For an interesting traditional experience, head up to Restaurant Vodenitzata. Here you can enjoy classic Bulgarian dishes accompanied by traditional dancing and the old pagan ritual of firewalking. No, you don’t have to take part. As a bonus, you get some of the best views of the city. For even better views, drive up to Vitosha Mountain about 45 minutes away. It’s a nearby ski resort offering panoramic views and walks in the nature.

If you feel like some adrenaline, Bulgaria is one of the cheapest places for trying out a skydive. So if you ever had this on your bucket list, you can book the exhilarating experience with Skydive Sofia, an hour’s drive from the capital and on the way South to Rila Mountains.

Seven Rila Lakes

Kidney Lake Rila Seven Lakes

2 hours’ drive South from Sofia you’ll find the Rila National Park, a mountain range no less stunning than the Alps. The Rila Mountain Range is home to 120 glacial lakes, and the most famous of them are the Seven Rila Lakes that are a must-visit on your Bulgaria trip. The 7 lakes are interconnected and cascading one above another, offering panoramas capturing a few of the lakes in the same view.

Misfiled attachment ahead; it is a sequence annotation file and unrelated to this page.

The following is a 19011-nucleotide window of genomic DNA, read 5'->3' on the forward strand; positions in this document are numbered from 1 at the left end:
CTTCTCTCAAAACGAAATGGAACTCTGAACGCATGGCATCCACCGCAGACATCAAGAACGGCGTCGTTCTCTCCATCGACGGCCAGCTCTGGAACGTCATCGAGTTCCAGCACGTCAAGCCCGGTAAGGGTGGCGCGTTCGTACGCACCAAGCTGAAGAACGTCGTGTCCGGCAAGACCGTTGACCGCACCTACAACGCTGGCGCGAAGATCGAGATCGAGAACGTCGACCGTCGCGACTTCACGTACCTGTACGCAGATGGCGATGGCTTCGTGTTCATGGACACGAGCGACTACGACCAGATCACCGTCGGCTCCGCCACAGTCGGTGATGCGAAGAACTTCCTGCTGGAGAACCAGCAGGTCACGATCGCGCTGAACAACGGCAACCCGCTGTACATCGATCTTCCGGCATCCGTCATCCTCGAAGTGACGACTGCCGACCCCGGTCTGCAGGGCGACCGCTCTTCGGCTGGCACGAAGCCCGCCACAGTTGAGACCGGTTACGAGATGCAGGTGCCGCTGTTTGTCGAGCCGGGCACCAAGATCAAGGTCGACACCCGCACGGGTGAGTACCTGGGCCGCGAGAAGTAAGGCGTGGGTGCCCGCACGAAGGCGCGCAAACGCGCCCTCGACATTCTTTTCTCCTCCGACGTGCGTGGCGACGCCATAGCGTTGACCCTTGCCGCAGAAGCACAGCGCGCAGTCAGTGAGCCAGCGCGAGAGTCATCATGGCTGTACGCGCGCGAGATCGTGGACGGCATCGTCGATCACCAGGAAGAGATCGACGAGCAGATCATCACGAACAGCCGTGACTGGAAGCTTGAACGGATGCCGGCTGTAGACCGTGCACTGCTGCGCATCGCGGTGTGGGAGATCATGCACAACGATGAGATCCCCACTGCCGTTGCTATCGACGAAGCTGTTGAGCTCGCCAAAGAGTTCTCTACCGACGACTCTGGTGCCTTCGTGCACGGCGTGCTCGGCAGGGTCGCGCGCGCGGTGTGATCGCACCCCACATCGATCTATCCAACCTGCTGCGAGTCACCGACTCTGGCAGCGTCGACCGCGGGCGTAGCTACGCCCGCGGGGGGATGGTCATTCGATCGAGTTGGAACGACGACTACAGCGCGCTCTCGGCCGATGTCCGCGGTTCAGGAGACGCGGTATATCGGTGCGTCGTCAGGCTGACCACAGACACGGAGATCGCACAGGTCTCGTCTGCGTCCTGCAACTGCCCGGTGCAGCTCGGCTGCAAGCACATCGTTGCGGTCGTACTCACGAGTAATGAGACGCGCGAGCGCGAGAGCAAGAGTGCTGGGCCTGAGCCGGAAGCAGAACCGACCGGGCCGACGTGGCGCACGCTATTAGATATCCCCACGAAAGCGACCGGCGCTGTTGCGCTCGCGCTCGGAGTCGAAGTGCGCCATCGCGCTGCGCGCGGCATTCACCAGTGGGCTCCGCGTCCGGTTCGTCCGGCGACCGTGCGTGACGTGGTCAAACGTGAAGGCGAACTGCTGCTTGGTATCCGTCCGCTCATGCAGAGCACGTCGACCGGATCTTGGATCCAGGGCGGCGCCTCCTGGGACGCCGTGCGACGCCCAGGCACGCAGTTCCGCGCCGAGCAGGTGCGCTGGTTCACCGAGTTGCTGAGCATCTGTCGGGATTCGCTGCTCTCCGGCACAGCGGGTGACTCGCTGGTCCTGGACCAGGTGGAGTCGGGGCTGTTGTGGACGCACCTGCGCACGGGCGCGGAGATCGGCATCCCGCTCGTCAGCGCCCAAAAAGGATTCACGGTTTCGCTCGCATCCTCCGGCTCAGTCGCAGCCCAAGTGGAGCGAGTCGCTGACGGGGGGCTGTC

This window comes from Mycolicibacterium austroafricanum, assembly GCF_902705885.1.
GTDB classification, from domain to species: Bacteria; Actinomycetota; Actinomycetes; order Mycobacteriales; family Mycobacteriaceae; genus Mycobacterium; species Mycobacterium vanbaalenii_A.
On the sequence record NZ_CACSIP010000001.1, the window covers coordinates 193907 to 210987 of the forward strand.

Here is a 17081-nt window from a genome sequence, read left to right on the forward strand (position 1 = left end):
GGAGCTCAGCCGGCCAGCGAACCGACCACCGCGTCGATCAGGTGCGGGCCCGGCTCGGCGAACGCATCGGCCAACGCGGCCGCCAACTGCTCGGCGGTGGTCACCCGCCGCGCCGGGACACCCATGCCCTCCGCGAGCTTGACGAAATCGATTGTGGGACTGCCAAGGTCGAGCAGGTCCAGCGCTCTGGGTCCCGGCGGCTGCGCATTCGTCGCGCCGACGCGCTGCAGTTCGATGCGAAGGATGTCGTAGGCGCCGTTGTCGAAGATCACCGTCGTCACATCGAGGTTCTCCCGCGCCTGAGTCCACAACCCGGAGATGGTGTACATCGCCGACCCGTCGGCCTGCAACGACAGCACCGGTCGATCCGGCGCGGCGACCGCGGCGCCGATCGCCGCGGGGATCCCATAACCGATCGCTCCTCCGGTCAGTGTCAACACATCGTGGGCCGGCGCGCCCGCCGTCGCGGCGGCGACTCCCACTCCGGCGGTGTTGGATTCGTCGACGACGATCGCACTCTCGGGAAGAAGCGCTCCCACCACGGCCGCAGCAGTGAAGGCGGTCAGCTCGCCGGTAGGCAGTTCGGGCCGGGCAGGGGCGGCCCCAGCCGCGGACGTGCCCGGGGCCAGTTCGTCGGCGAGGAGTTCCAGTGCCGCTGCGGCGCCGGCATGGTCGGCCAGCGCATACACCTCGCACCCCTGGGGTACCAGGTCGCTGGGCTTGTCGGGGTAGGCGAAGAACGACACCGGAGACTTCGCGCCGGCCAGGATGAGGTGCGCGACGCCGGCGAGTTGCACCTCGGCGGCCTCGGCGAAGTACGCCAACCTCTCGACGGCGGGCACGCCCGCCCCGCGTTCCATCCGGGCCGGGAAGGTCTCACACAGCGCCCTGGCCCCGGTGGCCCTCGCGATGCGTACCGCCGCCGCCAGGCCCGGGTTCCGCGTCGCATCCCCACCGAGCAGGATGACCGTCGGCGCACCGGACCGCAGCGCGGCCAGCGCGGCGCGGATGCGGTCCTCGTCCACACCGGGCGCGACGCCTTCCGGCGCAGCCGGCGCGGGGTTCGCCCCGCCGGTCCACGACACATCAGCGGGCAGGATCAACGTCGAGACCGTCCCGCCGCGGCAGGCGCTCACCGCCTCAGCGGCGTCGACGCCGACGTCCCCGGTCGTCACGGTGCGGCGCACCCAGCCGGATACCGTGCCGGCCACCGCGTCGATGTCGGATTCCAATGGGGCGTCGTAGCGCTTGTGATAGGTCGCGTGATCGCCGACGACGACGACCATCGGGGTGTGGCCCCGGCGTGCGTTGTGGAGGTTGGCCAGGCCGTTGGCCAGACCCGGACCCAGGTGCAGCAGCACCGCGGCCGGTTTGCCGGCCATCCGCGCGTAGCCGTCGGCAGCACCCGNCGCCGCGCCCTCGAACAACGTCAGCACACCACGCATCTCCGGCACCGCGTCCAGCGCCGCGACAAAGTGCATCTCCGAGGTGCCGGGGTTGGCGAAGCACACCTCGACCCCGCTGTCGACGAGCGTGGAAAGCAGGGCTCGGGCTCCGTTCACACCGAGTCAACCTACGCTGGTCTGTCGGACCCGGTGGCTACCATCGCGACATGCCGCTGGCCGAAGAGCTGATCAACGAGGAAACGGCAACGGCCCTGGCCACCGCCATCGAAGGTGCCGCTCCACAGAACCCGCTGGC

After making your way up a twisting road, leave the car by the chairlift station (for navigation: “Lift to the 7 Rila Lakes”). The ski lifts (€9/adult return) take you on a wonderfully tranquil 15-minute ascent over the deciduous forest up to the Rila Lakes Chalet at 2,150m, giving you a taste of the beautiful panoramas ahead. 

From there, you have a few hiking options depending on your fitness levels and time available. We opted for the easier route taking in 5 of the 7 lakes and around 3 hours of hiking. Although you’ll probably want to stop every couple minutes to enjoy the views. A longer route with more climbing takes you to the other 2 lakes but to be honest we really didn’t feel like we’ve missed out. Coming in early June, the mountains were still partially covered in snow adding to the impossibly beautiful contrast to the glacial waters, the green meadows and the violet wildflowers. The paths up are generally well-maintained and not particularly strenuous. Stopping for a picnic in the fresh mountain air at the kidney-shaped Babreka Lake was probably the highlight of our entire trip! I’ll let the picture do the talking.

Kidney Lake, Seven Rila Lakes

When to visit Seven Rila Lakes